Close ties between Pakistan and China are too well known. The two neighbours of India whom New Delhi views with lot of suspicion have often described their bilateral ties as “higher than the Mount Everest and deeper than the oceans”. Recently China has started describing Pakistan as “our own Israel”. Obviously this jibe is aimed at the United States. The recently triggered crisis in US-Pakistan relations has proven China’s “our own Israel” remark for Pakistan as a defiant Islamabad has started playing the China card with the US. The Americans, who had threatened Pakistan to bomb it back to stone age exactly a decade ago to force the then Pakistan President Gen Pervez Musharraf to cast his country’s lot with Washington in its war against al Qaida-Taliban sponsored terror, is no longer in a position to use the same language because of a vastly stronger China today.
Nothing demonstrates the cozy Sino-Pak ties as China’s massive help to Pakistan in the latter’s nuclear programme. More skeletons have tumbled out of the murky Sino-Pak nuclear cooperation with the recent disclosure of a 13-page letter written by nuclear proliferator AQ Khan clearly establishes Pakistan as one of the biggest proliferators of nuclear weapon designs and materials. Khan’s disclosures also show the crucial importance of China in Pakistani nuclear programme which turned into a nuclear mart with Khan as the vital lynchpin. Khan, in his letter, said he had stolen ``billions of dollars` worth of technology, personal notes and experience without which Pakistan could never have developed its nuclear weapons programme.

The letter revealed how Khan had tied up with the Chinese earlier enough, bartering the knowledge and technology he had stolen with materials and processing units. He said it was his assistance to the Chinese which encouraged them to give Pakistan a nuclear power plant and subsequent assistance in developing the nuclear programme. Khan said the Chinese were so impressed with the cold tests and the success of manufacturing components for 30 weapons that Chinese Minister for Nuclear Technology gifted Pakistan 50 kgs of weapon-grade enriched uranium enough for making two nuclear weapons. This gift, Khan wrote, was in exchange for ``enrichment technology they received from me``.

Even more serious revelations refer to Pakistan helping Iran to develop its nuclear weapons programme. Khan said the first attempt to help Iran began when some of the Shia officers working with me contacted the Iranian officials after the Iran Revolution. Then, in 1989 or 1990, Army chief General Aslam Beg promised Iran a few weapons and technology in exchange for funding Pakistan’s defence budget for 10 years. Khan said the Iranian Army Chief, Shamkani, flew to Islamabad to pick up the weapons and technology but could not do so as the Pakistan Army developed cold feet. Subsequently, Khan said, Pakistan gave them centrifuge parts and drawings which were vintage and would not have been of any great help to the Iranians for their weapons development programme.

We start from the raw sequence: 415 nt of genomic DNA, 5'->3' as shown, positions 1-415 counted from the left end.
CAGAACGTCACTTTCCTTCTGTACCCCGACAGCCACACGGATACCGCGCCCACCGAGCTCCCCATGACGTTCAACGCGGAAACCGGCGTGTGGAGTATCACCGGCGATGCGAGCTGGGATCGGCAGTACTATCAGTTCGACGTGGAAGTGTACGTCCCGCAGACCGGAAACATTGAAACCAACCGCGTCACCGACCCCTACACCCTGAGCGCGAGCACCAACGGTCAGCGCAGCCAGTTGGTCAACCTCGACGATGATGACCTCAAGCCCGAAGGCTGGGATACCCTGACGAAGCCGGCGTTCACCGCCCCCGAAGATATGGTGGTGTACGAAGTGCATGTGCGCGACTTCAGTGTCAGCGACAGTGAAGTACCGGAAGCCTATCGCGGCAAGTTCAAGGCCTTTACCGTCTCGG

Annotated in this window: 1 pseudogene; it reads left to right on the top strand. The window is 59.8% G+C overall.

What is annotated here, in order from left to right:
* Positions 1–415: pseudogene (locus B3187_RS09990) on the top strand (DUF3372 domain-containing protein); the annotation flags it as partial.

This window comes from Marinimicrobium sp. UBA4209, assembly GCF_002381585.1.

Khan said General Beg had asked him whether Pakistan could help Iran develop its nuclear weapons capability. Beg argued that a nuclear Pakistan and Iran could ``work as a shield` between Pakistan and the Western nations and deter any attempt to destroy Pakistan. Khan said he agreed in principle after he got clearance from the Prime Minister’s office. Benazir Bhutto was then the Prime Minister.
Khan’s letter also confirms Pakistan’s Libyan connection. It was Col Gaddafi who financed the nuclear programme, for instance.  Gaddafi gave Zulfiqar Ali Bhutto $200 million to kick start the project. To express gratitude, Bhutto named a prominent cricket stadium in Lahore as Gaddafi Stadium. Pakistan also gave Libya a set of Centrifuge drawings and components. Khan gave details of Libya’s unsuccessful efforts to develop a nuclear weapons programme.

Khan’s confessions also reveal Pakistan’s close association with North Korea. North Korea has been supplying materials and components for Pakistan’s ballistic missile programme and both the armies had a close relationship. So close was the relationship that the North Koreans paid hefty bribes to clear payments from Pakistan Army. For instance, in 1996, one General Kang was advised by the GHQ to pay bribes to General Ziauddin to release the payments due to North Korea for the purchase of ballistic missile components. Kang gave Ziauddin $0.5 million in cash. Ziauddin, however, returned the money as the new Army chief, General Jehangir Karamat wanted the money to paid into a secret fund. Karamat also wanted the quantum to be hiked which the Koreans agreed and Kang came with $2.5 million in cash but on the condition that Pakistan would help them with the enrichment technology.

Khan said General Karamat agreed to help the North Koreans and supplied them with 20 P1 centrifuge machines. The North Koreans wanted four P2 machines in addition which Karamat agreed to supply. Subsequently, the North Koreans were given some control panels and software packages for the nuclear weapons development programme.  In return, the Koreans ``taught us how to make Krytrons (fast switches) ``, a key component for nuclear weapons detonation.

Khan, known as the father of Pakistan’s nuclear weapons programme, was detained in 2004 after the US discovered a vast network of smugglers and scientists which was selling and buying nuclear weapons designs and materials. Khan was the leader of the network which facilitated the nuclear weapons programme of Pakistan. Khan’s confessions prove beyond any doubt Pakistan’s role in making the world a dangerous place to live by proliferating nuclear technology and materials to rogue nations like North Korea. This makes Pakistan a rogue nation itself.